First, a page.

RALEIGH – There are three elements of any argument: a definition of terms, a list of premises, and a logical proof of a conclusion from those premises. As politics essentially consists of a set of ongoing arguments about the good, the just, and the future, politicians talk up lots of definitions, premises, and conclusions.
The latter two usually draw great scrutiny from competitors, interest groups, and the news media. There are fact-checks, counterclaims, assessments of statistics and evidence, assertions of inconsistency and illogic. But sometimes the biggest political disagreements come from differences in definitions, and they don’t draw nearly the same level of scrutiny.
Consider the term “subsidy.” You hear it constantly in political debate. What some proudly call a public investment, critics call a wasteful subsidy. But that’s not a useful application of the term, because it lacks neutrality and thus won’t be used to mean the same thing by everyone in the debate.
The English word “subsidy” originally derives from the Latin subsidium, which translates as to support, literally to sit behind or beneath. In economics, subsidies are a form of transfer – taking away resources from one individual, firm, or sector and giving it to another individual, firm, or sector. By these definitions, it is impossible for everything or everyone to be subsidized in net-benefit terms. You must distinguish between those who subsidize, who sit behind, and those who are subsidized, who sit in front. A subsidy is a transfer between the two groups.
Why belabor this point? Consider a key passage of a recent Winston-Salem Journal story about the Piedmont Authority for Regional Transportation (PART). Created more than a decade ago to provide regional transit service within the Triad, PART is delivering the usual, paltry return on that “investment.” Its buses average a few hundred at a time during rush hour, in a region where many hundreds of thousands of motorists are traversing the roadways to and from their homes and places of business.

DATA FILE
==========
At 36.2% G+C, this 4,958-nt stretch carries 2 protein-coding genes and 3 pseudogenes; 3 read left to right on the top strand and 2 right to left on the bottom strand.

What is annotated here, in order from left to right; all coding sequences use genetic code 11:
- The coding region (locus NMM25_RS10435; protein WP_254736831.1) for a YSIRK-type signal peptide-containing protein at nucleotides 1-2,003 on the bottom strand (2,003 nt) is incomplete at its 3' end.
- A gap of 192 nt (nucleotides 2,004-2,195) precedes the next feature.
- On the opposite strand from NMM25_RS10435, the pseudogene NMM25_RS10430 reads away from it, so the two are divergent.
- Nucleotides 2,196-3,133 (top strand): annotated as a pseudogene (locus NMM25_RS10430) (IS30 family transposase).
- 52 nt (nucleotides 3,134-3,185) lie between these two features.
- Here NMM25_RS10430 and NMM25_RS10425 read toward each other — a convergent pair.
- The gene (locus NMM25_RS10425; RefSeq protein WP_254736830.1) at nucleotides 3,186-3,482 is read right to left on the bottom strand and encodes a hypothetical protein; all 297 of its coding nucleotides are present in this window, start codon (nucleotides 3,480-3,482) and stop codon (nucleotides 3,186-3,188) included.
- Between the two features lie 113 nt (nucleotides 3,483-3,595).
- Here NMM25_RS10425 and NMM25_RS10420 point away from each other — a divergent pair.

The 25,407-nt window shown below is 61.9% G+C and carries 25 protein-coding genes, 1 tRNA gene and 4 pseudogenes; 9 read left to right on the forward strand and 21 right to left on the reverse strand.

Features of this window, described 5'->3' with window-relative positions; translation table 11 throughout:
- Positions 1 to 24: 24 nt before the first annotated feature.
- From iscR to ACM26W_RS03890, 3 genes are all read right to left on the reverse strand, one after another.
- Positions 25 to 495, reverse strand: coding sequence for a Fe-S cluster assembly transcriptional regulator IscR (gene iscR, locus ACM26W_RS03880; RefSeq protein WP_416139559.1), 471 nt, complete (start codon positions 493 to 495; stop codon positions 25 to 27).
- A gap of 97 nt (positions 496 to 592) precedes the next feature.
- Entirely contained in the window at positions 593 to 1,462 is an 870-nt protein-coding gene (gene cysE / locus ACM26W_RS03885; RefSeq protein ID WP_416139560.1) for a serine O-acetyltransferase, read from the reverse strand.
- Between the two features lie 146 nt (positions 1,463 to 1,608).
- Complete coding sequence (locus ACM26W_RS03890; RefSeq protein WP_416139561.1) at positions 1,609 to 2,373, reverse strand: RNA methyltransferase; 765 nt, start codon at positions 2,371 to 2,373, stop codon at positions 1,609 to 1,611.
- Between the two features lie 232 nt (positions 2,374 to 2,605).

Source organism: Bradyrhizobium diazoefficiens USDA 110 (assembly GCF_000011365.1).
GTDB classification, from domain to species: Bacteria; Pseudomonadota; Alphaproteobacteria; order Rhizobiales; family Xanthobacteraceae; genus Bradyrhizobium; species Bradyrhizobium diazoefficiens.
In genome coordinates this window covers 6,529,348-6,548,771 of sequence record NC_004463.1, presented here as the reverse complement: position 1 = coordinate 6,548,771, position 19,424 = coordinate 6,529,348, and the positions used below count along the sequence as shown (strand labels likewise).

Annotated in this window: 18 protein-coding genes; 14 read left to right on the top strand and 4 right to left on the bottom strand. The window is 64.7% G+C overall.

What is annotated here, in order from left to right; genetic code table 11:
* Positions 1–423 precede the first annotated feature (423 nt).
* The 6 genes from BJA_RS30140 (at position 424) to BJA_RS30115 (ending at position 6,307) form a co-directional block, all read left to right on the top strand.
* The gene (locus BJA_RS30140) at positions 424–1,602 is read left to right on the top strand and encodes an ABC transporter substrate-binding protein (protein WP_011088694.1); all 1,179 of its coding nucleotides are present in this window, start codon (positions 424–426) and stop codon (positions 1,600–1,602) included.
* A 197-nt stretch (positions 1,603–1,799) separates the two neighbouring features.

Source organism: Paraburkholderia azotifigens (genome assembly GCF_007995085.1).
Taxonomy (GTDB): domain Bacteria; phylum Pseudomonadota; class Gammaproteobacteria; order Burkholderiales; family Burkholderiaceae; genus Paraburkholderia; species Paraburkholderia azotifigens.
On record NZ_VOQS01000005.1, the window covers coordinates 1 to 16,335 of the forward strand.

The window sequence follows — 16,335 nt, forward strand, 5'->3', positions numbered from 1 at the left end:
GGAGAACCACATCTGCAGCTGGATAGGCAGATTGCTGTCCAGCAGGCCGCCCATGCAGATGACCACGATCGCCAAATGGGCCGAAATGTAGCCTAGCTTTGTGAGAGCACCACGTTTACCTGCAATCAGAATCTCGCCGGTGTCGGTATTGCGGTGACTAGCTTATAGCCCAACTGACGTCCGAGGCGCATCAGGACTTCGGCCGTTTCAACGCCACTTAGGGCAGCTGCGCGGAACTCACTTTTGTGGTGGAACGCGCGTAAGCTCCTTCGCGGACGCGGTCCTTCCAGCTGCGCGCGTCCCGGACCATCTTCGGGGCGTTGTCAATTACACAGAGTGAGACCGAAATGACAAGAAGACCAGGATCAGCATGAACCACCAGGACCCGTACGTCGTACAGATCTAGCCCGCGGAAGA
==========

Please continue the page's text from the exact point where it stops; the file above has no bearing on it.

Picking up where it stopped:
Local transit officials and politicians have bigger dreams. They want to raise taxes on the vast majority of Triad residents, the motorists, in order to run more buses and perhaps rail lines. When transportation scholar David Hartgen pointed out how unrealistic and pointless these ideas were, PART executive director Brent McKinney was defensive:
Hartgen said that if bussing commuters was viable it would pay for itself and the private sector would have already figured out how to do it.
“There’s no practical way that commuters to and from Winston-Salem are going to be convinced to leave their cars at home,” he said.
McKinney disagrees, saying that private cars are subsidized to the tune of millions of dollars a year in expensive roads and structures such as parking decks.
McKinney is misusing the term “subsidized.” Clearly, the transfer of transportation funds is already overwhelmingly from motorists, who more than pay for themselves, to non-motorists, who do not. Highway users pay gas and car taxes into the government, which then expends most but not all of those funds providing road capacity to motorists. As for parking decks, while many are privately owned and operated – and thus funded directly or indirectly by commuters and shoppers – there are some decks owned or partially funded by governments. Even in those cases, however, direct charges pay most of the bill. To the extent that the decks can be said to be subsidized, it is in the context of the market for parking, with some government-sponsored decks being able to charge less than others. That’s no different from saying that some motorists are made to subsidize other motorists, since road-building decisions are unfortunately not made purely on the basis of delivering the most people and freight in the most efficient manner possible.
It doesn’t constitute evidence that non-motorists are subsidizing motorists. It’s the other way around, and PART officials want to make the subsidy for transit still larger.
Notice that to define transit subsidies is not necessarily to argue against them. Many believe that it is a proper governmental responsibility to subsidize the transportation of the poor or disabled, which inherently involves a transfer of resources from the non-poor and abled. But a modest system of public assistance via buses or means-tested transportation vouchers would fall far short of massive subsidies for commuter buses and trains, and the strict land-use planning and social transformation that transit boosters wish to accomplish at the same time.
No wonder they seek to redefine the terms. In their continuing struggle against suburbia, the automobile, and limited government, the English language is not their friend.
Hood is president of the John Locke Foundation.